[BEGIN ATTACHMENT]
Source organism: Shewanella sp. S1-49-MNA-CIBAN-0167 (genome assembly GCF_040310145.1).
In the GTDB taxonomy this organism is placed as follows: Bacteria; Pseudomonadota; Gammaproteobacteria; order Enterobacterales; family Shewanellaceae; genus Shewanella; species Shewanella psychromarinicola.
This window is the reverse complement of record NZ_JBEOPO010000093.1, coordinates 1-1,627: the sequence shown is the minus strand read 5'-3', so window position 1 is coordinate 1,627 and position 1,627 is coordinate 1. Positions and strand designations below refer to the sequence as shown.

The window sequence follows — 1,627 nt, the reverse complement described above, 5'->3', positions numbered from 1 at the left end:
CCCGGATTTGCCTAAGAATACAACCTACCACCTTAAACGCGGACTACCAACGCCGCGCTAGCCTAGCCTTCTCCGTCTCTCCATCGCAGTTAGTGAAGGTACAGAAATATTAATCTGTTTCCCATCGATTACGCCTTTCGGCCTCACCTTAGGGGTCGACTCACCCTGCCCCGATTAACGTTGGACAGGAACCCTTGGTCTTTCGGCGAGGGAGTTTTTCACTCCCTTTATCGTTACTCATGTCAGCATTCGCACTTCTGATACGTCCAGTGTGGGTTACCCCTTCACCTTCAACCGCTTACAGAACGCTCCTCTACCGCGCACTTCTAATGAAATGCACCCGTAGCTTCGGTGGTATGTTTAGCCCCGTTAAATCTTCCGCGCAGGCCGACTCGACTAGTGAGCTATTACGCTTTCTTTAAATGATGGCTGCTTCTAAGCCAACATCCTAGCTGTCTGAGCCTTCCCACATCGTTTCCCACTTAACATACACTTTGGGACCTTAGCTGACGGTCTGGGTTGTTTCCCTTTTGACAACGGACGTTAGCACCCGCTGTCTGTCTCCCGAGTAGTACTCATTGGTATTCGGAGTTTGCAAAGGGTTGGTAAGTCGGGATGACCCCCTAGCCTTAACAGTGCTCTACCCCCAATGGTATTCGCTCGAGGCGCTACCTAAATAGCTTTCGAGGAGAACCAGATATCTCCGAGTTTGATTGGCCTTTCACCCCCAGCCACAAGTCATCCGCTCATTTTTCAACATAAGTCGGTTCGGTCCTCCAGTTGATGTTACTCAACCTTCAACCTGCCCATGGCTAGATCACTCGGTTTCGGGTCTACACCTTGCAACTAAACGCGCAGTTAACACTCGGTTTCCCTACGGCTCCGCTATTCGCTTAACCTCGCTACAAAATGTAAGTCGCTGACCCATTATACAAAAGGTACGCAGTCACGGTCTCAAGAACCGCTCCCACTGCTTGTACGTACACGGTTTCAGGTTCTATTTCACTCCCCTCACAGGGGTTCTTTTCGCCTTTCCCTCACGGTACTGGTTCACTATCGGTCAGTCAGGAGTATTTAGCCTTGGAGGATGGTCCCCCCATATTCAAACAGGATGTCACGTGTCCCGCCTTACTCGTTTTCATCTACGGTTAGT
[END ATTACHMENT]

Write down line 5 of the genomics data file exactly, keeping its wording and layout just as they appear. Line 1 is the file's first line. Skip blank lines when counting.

CCCGGATTTGCCTAAGAATACAACCTACCACCTTAAACGCGGACTACCAACGCCGCGCTAGCCTAGCCTTCTCCGTCTCTCCATCGCAGTTAGTGAAGGTACAGAAATATTAATCTGTTTCCCATCGATTACGCCTTTCGGCCTCACCTTAGGGGTCGACTCACCCTGCCCCGATTAACGTTGGACAGGAACCCTTGGTCTTTCGGCGAGGGAGTTTTTCACTCCCTTTATCGTTACTCATGTCAGCATTCGCACTTCTGATACGTCCAGTGTGGGTTACCCCTTCACCTTCAACCGCTTACAGAACGCTCCTCTACCGCGCACTTCTAATGAAATGCACCCGTAGCTTCGGTGGTATGTTTAGCCCCGTTAAATCTTCCGCGCAGGCCGACTCGACTAGTGAGCTATTACGCTTTCTTTAAATGATGGCTGCTTCTAAGCCAACATCCTAGCTGTCTGAGCCTTCCCACATCGTTTCCCACTTAACATACACTTTGGGACCTTAGCTGACGGTCTGGGTTGTTTCCCTTTTGACAACGGACGTTAGCACCCGCTGTCTGTCTCCCGAGTAGTACTCATTGGTATTCGGAGTTTGCAAAGGGTTGGTAAGTCGGGATGACCCCCTAGCCTTAACAGTGCTCTACCCCCAATGGTATTCGCTCGAGGCGCTACCTAAATAGCTTTCGAGGAGAACCAGATATCTCCGAGTTTGATTGGCCTTTCACCCCCAGCCACAAGTCATCCGCTCATTTTTCAACATAAGTCGGTTCGGTCCTCCAGTTGATGTTACTCAACCTTCAACCTGCCCATGGCTAGATCACTCGGTTTCGGGTCTACACCTTGCAACTAAACGCGCAGTTAACACTCGGTTTCCCTACGGCTCCGCTATTCGCTTAACCTCGCTACAAAATGTAAGTCGCTGACCCATTATACAAAAGGTACGCAGTCACGGTCTCAAGAACCGCTCCCACTGCTTGTACGTACACGGTTTCAGGTTCTATTTCACTCCCCTCACAGGGGTTCTTTTCGCCTTTCCCTCACGGTACTGGTTCACTATCGGTCAGTCAGGAGTATTTAGCCTTGGAGGATGGTCCCCCCATATTCAAACAGGATGTCACGTGTCCCGCCTTACTCGTTTTCATCTACGGTTAGT